(Talk about first-world problems...)
Three systems for deciding the room allocations have been proposed, and one has been rejected:
Randomly assign choosing priority: this was dismissed because the person with the last priority inevitably feels "stuck with" a room.
Entirely random: we take four playing cards from a deck, associate each card with a room, shuffle the cards until everybody is satisfied, then deal each person a card. That's the room that they get. Everybody is equally "stuck with" a room, and not due to the actions of any other person.
Bidding system: the auction would move from perceived-most-valuable-room to perceived-least-valuable-room. Bidding starts with the master bedroom at the evenly-divided rental rate. Once a winner/price is determined for that room, the process is repeated for the room with the half-bathroom, with a newly-divided rental rate. Once a point is reached where nobody is willing to place a bid on a room, the rest are assigned at random. Each person, through their own decision to bid or not to bid, ends up with the room of their choosing.
I'm personally a fan of the simplicity and total lack of competition in the random system, but if the bidding system is more likely to lead to the optimal outcome, it must be considered! (Of course, care must be taken to address possible social ramifications.)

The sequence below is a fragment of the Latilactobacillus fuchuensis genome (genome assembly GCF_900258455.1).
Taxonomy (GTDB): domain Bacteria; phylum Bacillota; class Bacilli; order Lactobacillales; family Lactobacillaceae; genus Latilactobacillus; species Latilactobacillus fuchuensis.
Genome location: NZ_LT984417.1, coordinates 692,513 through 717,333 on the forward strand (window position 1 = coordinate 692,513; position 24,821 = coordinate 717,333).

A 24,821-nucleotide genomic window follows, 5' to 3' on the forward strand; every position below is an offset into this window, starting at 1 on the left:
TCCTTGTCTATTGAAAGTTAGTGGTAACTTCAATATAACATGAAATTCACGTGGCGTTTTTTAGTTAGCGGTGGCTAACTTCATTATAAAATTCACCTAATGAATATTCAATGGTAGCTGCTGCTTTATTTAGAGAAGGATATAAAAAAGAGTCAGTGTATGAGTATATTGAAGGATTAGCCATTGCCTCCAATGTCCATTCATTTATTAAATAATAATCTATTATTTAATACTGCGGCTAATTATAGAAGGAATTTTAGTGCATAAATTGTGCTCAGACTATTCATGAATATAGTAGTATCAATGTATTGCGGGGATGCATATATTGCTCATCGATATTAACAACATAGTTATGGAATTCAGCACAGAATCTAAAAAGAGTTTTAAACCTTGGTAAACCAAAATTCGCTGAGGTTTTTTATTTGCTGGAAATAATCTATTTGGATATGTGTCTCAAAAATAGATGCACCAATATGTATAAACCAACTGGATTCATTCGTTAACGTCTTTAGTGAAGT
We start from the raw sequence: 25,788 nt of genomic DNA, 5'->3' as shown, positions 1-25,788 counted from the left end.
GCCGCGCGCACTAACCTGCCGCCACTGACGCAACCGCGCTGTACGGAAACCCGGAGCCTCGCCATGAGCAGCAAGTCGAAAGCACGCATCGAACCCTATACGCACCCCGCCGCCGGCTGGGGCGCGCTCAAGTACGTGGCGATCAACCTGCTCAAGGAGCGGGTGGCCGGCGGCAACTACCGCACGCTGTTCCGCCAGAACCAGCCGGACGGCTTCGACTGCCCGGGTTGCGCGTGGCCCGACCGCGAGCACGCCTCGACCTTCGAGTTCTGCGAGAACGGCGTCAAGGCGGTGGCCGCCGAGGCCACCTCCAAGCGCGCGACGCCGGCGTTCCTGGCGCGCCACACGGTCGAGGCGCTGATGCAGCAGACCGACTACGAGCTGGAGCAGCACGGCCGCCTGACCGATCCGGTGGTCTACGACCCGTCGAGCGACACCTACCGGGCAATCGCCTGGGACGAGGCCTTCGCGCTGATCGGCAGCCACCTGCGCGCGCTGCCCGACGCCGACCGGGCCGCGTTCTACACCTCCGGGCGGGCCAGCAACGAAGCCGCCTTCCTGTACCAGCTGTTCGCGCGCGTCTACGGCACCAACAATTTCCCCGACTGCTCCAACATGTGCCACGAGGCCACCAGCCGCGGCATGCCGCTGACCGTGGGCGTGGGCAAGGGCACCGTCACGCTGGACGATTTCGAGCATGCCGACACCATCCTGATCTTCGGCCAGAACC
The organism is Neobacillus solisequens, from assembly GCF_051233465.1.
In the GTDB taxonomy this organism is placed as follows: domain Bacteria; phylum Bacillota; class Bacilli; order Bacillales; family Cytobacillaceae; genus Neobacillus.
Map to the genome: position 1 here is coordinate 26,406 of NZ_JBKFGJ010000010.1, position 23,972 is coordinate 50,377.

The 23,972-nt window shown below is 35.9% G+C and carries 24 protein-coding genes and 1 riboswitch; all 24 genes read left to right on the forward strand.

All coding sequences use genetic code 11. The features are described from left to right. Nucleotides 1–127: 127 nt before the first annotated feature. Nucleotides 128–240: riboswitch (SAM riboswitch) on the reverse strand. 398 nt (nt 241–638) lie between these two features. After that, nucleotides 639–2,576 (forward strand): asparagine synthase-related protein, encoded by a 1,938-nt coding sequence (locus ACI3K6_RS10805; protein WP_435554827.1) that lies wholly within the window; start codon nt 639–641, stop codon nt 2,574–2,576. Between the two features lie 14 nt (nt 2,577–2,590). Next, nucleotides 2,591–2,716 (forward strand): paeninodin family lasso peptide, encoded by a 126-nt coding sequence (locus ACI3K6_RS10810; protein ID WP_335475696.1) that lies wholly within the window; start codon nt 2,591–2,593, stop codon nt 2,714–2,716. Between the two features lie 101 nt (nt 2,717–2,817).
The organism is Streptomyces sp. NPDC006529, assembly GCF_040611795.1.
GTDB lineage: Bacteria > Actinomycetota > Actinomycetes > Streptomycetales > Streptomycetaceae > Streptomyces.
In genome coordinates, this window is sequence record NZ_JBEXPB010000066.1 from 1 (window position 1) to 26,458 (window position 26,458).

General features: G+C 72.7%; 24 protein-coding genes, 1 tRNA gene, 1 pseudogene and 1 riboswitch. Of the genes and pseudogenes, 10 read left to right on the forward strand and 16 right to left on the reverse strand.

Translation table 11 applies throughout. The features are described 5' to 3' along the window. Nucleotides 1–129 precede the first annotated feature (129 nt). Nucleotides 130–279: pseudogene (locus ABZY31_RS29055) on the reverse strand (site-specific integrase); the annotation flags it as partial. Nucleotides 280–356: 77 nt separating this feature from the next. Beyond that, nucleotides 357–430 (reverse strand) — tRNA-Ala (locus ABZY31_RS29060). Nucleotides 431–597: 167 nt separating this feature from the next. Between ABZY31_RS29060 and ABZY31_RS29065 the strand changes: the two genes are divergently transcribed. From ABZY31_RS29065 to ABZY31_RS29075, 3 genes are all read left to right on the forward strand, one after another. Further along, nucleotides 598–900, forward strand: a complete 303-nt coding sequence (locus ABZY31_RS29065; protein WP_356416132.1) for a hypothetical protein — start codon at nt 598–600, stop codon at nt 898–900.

During casual discussion we noted that the bidding system would be strategically interesting. If a person were not really interested in getting a high-value room but didn't care all that much if they did, it is clearly in their favor to drive bids on the early rooms as high as possible — this would entail a decrease in the payment rate for a later room.
I perused the Wikipedia entry on auction theory and realize that we were assuming an open/ascending bid auction, but a first-price/sealed-bid auction might be less socially stressful. [†] My main fear is that open bidding would get carried away (it's exciting, after all) and participants would come to regret their bids.
In any case, it's an interesting problem I thought I would share. Suggestions are welcome; otherwise, I'll write a follow-up entry as to how it turns out.